SeeYouSpaceCowboy and If I Die First’s first ever collaboration, A Sure Disaster, results in a split EP that delivers a medley of fun and energetic vibes, bringing a mixture of 1990s and 2000s metalcore with elements of mathcore and catchy emo/post-hardcore traits that we can all reminisce on.
It’s been a while now since we’ve seen that mix of emo and metalcore from the late 1990s/early 2000s really hit the big time; since then, the genre has gone through a wave of changes. Taking things from that 2010s Myspace era with artists such as Woe, Is Me and Attack Attack to going full circle with bands such as Code Orange and Knocked Loose who look to be taking metalcore back to its hardcore-infused roots. Whatever you may remember about the genre’s infamous rise to power, metalcore now seems to be at a point in which it has become nostalgic and sentimental for the many who grew up listening to it. With this nostalgic embrace, a call for artists has been much needed to project metalcore towards a new generation of listeners – that’s where SeeYouSpaceCowboy and If I Die First take centre stage, and they have proven themselves with A Sure Disaster.
The split consists of five pumping tracks, with the first two by SeeYouSpaceCowboy whilst If I Die First take over for tracks four and five. However, before getting into the individual efforts by both bands, the EP’s third track “bloodstainedeyes”, which sees a collaboration by both artists, is very much the central track that seems to showcase what A Sure Disaster is all about. There is a handful of subtle references even as the song begins; the drums encompass a somewhat 90s metalcore feel through their production (similar maybe to Bleeding Through), whilst the dissonance from the guitar riffs demonstrates the more mathcore-esque side of things. The vocal duos between Connie Sgarbossa and Lil Lotus are another strong addition, in which the interplay between the clean and unclean vocal lines match up creates both a raspy yet sweet feeling. This is particularly notable two thirds into the song, where what seems like a softly imbued outro takes place. The vocal harmonies have a distinctive poetic feel that could easily be featured on one of those classic 2000s post-hardcore era records like Underoath’s Define the Great Line or Poison the Well’s The Tropic Rot.
The first song on A Sure Disaster begins a trend of implementing poetic, emotionally themed lyrical titles with “Painting a Clear Picture from an Unreliable Narrator”. There is a certain mathcore feel about this opener, particularly in the verses where the guitars encompass various dissonant, panicked chords with an almost Dillinger-like quality to them. The choruses, then, take on a more emo, pop-oriented direction, allowing SeeYouSpaceCowboy to promote that trademark ‘sasscore’ style with clean vocal hooks and damaging breakdowns that spill over into the latter of the band’s sole tracks “Modernizing the Myth of Sisyphus”. The lyrics further encompass that early 90s emo-screamo interpretation, with lines such as ‘from thoughts of redemption and choking on words that just fall apart’ and ‘favour no solution aim for the same conclusion’ that could even be argued to reference the lyrical themes found in that of Saetia or Off Minor perhaps.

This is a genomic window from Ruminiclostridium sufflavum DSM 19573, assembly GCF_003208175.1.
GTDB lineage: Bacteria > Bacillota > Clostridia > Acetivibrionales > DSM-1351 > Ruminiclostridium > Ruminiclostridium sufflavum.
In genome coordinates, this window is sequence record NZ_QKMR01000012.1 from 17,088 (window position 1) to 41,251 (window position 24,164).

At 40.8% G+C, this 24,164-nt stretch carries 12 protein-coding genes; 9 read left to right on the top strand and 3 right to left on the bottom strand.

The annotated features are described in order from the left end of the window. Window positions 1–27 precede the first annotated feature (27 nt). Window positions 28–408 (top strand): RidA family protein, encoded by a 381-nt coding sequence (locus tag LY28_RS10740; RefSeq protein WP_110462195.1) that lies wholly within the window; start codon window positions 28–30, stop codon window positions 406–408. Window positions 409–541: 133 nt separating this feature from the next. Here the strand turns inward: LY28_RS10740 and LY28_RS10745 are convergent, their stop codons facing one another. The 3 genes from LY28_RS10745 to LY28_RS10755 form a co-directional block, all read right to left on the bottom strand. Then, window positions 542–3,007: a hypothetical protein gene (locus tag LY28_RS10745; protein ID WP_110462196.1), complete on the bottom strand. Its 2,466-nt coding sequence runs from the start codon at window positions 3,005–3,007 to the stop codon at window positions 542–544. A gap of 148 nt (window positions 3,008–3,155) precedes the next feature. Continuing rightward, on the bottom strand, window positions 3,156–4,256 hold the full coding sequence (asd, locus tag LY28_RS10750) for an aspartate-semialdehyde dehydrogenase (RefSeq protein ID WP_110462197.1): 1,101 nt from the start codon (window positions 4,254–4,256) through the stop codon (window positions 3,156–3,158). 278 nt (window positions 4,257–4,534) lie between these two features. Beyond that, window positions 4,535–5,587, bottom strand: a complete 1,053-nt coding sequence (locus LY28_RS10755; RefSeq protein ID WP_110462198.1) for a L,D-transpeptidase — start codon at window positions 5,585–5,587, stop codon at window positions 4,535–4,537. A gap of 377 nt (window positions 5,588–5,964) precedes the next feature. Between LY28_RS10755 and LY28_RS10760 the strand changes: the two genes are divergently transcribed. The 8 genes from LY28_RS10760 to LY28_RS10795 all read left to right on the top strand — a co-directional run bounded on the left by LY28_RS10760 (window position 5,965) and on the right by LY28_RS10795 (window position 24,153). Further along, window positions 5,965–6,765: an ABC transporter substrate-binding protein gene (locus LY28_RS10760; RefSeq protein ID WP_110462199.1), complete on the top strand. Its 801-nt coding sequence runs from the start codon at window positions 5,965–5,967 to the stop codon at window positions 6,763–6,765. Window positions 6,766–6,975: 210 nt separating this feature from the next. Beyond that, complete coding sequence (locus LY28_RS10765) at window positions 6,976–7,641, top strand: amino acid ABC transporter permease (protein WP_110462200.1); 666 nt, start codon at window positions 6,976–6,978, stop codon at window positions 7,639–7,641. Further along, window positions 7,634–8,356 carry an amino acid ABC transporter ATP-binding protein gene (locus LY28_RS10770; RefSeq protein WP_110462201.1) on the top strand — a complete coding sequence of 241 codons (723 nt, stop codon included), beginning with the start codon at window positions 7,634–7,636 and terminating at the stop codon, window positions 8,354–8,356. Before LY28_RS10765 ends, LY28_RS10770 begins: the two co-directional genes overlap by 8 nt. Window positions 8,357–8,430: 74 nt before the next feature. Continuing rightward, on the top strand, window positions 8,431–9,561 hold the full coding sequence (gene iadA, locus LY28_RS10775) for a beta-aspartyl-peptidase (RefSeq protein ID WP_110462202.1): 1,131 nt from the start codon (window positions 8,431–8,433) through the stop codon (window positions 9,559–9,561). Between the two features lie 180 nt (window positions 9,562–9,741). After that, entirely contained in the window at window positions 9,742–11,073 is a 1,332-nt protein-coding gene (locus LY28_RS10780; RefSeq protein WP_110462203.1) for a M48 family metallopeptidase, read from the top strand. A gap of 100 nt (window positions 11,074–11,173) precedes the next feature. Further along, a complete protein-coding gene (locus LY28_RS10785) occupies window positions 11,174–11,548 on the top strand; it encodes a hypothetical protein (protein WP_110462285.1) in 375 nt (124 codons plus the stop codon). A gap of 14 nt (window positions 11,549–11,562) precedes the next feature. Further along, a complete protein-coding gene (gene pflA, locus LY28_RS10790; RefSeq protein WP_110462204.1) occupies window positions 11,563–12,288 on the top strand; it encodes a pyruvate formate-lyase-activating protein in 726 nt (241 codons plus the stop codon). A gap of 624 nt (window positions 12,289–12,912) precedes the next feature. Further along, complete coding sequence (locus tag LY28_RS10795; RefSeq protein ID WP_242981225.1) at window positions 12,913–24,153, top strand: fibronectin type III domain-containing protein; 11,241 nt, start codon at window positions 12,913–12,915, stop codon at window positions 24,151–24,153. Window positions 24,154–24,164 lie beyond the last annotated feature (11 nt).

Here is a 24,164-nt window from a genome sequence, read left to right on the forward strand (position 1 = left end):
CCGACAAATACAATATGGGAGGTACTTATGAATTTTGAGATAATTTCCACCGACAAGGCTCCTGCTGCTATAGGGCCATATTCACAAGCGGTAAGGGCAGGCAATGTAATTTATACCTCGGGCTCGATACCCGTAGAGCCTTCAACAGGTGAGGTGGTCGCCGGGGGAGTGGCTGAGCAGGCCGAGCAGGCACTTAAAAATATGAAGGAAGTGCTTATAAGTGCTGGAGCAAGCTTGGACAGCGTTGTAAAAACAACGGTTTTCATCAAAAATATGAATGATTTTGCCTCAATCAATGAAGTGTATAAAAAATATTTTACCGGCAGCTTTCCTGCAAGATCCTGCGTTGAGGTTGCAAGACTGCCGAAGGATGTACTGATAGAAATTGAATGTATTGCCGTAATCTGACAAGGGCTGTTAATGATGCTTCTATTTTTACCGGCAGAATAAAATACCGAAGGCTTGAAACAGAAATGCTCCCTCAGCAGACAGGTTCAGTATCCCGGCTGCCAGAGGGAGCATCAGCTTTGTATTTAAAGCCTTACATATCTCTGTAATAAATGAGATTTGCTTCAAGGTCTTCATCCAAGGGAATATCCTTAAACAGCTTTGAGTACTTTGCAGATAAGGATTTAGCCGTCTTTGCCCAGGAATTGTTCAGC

Once we’re past the record’s mid-point, the final two tracks then introduce If I Die First to deliver their contribution on this emotionally nostalgic thrill ride of a split. The first of the two songs, “Mirror, Mirror This Is Nothing Like You Promised”, features a heavy build-up that promises to be intense through the layered use of breakdowns, and genuinely expressive vocal sections that emphasise the heartfelt articulation of bands like Glassjaw with the heavy technicality one may explore in the early mathcore sounds of Botch. “My Nightmares Would Do Numbers as Horror Movies” soon follows this opening with electronically infused rhythmic sections and ambient guitar riffs, which are nicely implemented. The vocals continue to encapsulate a strong emo vibe that becomes familiarly indictive of Senses Fail, but with the articulation leaning more towards that of Thrice’s The Illusion of Safety. Lyrically, If I Die First also demonstrate a poetic and emotionally expressive feat similar to that of their collaborators. For example, the line ‘a silhouettes all that’s left of a flame that flickers out shadows dance’ conveys the same philosophical emo interpretation of those early Washington DC bands like Rites of Spring, who paved the way for this kind of expression and sound.
There is something genuinely authentic and natural about A Sure Disaster, even with the countless throwbacks to many classic metalcore, screamo, post-hardcore and emotional hardcore bands of the past 20 years. Both SeeYouSpaceCowboy and If I Die First are successful in highlighting these old school vibes, avoiding the risk of becoming stale. There is also something interesting happening in the modern world of metalcore with its constant collaboration with emo rap and other accompanying subgenres, where both artists are leading the way in elevating this style of music onto a new platform for a new set of fans to discover whilst subsequently going back and listening to the countless others who have greatly inspired this modern reworking of metalcore nostalgia.